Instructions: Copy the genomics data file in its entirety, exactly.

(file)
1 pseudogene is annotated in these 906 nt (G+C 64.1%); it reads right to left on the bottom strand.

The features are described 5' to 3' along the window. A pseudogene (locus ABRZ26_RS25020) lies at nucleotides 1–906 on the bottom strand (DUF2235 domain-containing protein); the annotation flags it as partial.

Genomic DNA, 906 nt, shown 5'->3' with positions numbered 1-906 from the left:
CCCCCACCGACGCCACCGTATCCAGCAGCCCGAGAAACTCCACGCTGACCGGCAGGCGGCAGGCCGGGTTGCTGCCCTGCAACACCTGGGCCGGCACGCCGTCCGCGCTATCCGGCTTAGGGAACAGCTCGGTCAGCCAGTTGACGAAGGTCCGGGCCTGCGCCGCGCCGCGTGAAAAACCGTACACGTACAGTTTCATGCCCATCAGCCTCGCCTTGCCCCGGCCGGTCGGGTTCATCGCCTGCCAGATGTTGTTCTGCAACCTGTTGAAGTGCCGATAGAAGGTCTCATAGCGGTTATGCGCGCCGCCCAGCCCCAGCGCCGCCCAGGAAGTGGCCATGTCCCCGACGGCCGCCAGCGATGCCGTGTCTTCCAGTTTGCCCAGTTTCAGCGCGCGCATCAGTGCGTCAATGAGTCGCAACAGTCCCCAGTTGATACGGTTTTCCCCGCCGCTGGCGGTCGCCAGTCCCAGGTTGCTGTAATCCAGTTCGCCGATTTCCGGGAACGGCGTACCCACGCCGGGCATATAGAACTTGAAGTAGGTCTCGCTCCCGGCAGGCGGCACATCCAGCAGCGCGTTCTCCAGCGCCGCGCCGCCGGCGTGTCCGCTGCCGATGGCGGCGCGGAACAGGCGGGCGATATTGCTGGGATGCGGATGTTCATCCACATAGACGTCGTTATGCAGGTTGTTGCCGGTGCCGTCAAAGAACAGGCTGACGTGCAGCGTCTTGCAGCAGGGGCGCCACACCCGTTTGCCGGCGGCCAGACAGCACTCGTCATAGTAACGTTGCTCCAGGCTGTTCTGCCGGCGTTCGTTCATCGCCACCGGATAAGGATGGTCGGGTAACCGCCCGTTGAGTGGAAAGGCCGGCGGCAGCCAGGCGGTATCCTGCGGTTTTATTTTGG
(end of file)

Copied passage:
1 pseudogene is annotated in these 906 nt (G+C 64.1%); it reads right to left on the bottom strand.

The features are described 5' to 3' along the window. A pseudogene (locus ABRZ26_RS25020) lies at nucleotides 1–906 on the bottom strand (DUF2235 domain-containing protein); the annotation flags it as partial.

Genomic DNA, 906 nt, shown 5'->3' with positions numbered 1-906 from the left:
CCCCCACCGACGCCACCGTATCCAGCAGCCCGAGAAACTCCACGCTGACCGGCAGGCGGCAGGCCGGGTTGCTGCCCTGCAACACCTGGGCCGGCACGCCGTCCGCGCTATCCGGCTTAGGGAACAGCTCGGTCAGCCAGTTGACGAAGGTCCGGGCCTGCGCCGCGCCGCGTGAAAAACCGTACACGTACAGTTTCATGCCCATCAGCCTCGCCTTGCCCCGGCCGGTCGGGTTCATCGCCTGCCAGATGTTGTTCTGCAACCTGTTGAAGTGCCGATAGAAGGTCTCATAGCGGTTATGCGCGCCGCCCAGCCCCAGCGCCGCCCAGGAAGTGGCCATGTCCCCGACGGCCGCCAGCGATGCCGTGTCTTCCAGTTTGCCCAGTTTCAGCGCGCGCATCAGTGCGTCAATGAGTCGCAACAGTCCCCAGTTGATACGGTTTTCCCCGCCGCTGGCGGTCGCCAGTCCCAGGTTGCTGTAATCCAGTTCGCCGATTTCCGGGAACGGCGTACCCACGCCGGGCATATAGAACTTGAAGTAGGTCTCGCTCCCGGCAGGCGGCACATCCAGCAGCGCGTTCTCCAGCGCCGCGCCGCCGGCGTGTCCGCTGCCGATGGCGGCGCGGAACAGGCGGGCGATATTGCTGGGATGCGGATGTTCATCCACATAGACGTCGTTATGCAGGTTGTTGCCGGTGCCGTCAAAGAACAGGCTGACGTGCAGCGTCTTGCAGCAGGGGCGCCACACCCGTTTGCCGGCGGCCAGACAGCACTCGTCATAGTAACGTTGCTCCAGGCTGTTCTGCCGGCGTTCGTTCATCGCCACCGGATAAGGATGGTCGGGTAACCGCCCGTTGAGTGGAAAGGCCGGCGGCAGCCAGGCGGTATCCTGCGGTTTTATTTTGG